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Cooking Nanta show in Seoul


5 months ago5 min read

The Nanta show is the longest running show in Korea since it premiered in Oct 1997. I love percussion, even though I can't play any instruments at all. And ever since I watched the Stomp in London some years ago I've always been on a lookout for similar shows elsewhere. Nanta is similar to Stomp. It includes music, dance, comedy, acrobats, and making a great show out of every day objects. The only major difference is the setting. Stomp is street based, and Nanta is kitchen based.


I booked my tickets a week in advance to watch the show at the Myeongdong Theater. Myeongdong is one of the main shopping areas in Seoul, and visited by many tourists, and locals. However, when I was meeting with a Korean friend earlier that afternoon, she says to seldom comes to Myeongdong. I guess that's a bit like when I was living in London, I rarely go to Oxford Street. Perhaps those who have moved on in life, stay away from the city!

Nanta Theater

When I got to the theater based on where Google map told me to go, I saw the sign outside the building but couldn't find the theater entrance. The building was the Korean National Commission for UNESCO not a theater. It was really odd. I even walked down the side of the building but it was just shops there, no theater.

I peeped inside the building lobby, and that's when I saw the Nanta sign. There were directions to go up the stairs to the third floor. What they didn't tell people, and would have been nice, is that the elevator is on the left!!!

Perhaps they did this delibarately as they wanted visitors to see all the show's posters as we walk up the three flight of stairs. Since Nanta started in 1997, they have performed in 58 countries in 318 cities around the world. This included their intenational debut in 1999 at the Edinburgh Fringe Festival in UK, the largest art performance festival in the world. They also did a one and a half year residency at the Minetta Lane Theater (off Broadway) in New York, the first Asian show to do that.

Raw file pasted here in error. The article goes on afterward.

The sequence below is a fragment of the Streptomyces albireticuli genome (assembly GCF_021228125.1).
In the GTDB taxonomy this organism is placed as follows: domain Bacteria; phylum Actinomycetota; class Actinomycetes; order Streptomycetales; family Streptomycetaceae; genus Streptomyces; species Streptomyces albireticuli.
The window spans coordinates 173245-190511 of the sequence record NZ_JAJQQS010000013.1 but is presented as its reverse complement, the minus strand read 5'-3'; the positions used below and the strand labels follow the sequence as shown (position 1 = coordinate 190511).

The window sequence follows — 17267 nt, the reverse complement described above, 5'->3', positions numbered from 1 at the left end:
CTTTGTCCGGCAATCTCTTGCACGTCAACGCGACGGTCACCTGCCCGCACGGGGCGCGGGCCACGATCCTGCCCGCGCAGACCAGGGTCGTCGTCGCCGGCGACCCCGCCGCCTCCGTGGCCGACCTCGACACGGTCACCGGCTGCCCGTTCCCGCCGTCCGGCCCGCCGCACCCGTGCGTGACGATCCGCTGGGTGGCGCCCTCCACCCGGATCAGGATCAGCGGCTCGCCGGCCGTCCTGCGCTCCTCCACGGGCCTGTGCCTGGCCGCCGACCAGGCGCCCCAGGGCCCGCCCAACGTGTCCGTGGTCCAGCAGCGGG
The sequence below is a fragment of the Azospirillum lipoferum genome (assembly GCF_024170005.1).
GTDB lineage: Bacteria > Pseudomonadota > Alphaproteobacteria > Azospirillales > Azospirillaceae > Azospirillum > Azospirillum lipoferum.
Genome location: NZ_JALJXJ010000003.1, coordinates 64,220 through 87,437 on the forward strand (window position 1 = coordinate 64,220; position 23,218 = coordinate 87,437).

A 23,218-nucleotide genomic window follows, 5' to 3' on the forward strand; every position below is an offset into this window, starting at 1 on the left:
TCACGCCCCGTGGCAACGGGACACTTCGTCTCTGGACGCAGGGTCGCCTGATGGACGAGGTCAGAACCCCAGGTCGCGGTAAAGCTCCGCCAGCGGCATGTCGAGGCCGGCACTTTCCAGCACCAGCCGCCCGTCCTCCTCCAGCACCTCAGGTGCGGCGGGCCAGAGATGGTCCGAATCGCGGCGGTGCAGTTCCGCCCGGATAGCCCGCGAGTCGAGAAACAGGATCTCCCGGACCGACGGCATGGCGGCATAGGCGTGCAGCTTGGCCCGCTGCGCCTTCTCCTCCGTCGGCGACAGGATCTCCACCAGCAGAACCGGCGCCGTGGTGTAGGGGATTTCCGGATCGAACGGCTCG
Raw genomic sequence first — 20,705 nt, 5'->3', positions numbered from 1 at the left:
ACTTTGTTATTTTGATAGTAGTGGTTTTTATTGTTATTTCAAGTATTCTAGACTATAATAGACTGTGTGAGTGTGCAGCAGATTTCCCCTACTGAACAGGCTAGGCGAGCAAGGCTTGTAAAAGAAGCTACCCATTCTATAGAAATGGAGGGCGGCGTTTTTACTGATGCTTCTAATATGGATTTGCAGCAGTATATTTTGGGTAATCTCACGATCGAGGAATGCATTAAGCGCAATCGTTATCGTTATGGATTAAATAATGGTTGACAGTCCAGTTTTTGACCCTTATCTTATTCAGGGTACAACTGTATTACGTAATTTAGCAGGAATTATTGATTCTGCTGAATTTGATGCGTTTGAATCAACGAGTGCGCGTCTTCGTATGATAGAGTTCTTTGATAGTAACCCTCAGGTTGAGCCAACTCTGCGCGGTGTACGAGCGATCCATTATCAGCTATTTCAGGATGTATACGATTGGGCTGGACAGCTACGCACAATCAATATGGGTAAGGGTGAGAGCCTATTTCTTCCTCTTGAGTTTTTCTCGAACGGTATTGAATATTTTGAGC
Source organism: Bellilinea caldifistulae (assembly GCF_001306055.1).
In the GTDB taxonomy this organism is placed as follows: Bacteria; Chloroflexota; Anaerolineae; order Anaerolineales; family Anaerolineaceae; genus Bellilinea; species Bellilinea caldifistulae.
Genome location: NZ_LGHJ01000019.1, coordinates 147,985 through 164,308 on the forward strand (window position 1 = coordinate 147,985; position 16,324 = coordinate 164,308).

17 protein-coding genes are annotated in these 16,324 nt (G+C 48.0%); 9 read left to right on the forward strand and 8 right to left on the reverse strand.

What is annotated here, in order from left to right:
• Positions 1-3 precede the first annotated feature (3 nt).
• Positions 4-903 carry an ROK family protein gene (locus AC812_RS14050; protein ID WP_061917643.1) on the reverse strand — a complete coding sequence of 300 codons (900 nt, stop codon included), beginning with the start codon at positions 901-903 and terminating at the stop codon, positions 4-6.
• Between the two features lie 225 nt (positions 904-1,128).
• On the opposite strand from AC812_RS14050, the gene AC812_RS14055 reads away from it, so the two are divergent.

The ticket lobby is quite small and as it was near showtime, people were already waiting to go in. I browsed at the promotion products on sale. They had a lot of the really cute characters on the different products and I bought a little chef magnet which is now sticking proudly on my fridge. Magnets are my only must buy when I go away now, as it's a nice way to remember my trips. I figured its pointless buying other memorabilia as they just take up too much space at home.


Finally it was time to go in. I got the VIP tickets which is just another fancy name for stall seats as opposed to balcony seats upstairs and at the back. They cost nearly 50,000 won each, that's around USD41. If you book early enough, I think you you could bag tickets for as low as USD35 online and I'm not sure if they flog them cheap if you buy just before showtime.

You don't need to understand Korean to understand the show as there isn't much speaking. Where there was, it was in simple short English words so everyone can understand it. The focus was more on facial and body expression.

The show is about a crew of kitchen staff, their manager, and his useless nephew who he employs in the kichen but can't cook. There is a lot food chopping in the kitchen. Cabbage and cucumbers fly all over the stage floor as the crew perform their knive skills which is in fact a great percussion performance. Sweeping the floor and mixing food in the saucepan becomes another energetic part of the show. Then there is real cooking on stage, and the whole theater suddenly smells of the delicious stir fry. This is a very interactive show, and the audience are invited to go on stage to help make dumplings and soup. The finale is an electrifying percussion performance on massive water plastic drums. I dont' know how long this part went on for. After all, who keeps on checking their watch when they're enjoying themselves? I just know not long enough. And before I knew it, the two hour show flew by as quick as lightning.

Sadly I don't have any photos to show you of the show, but I would highly recommend the show if you're in Seoul. You won't regret it if you love percussion like I do.

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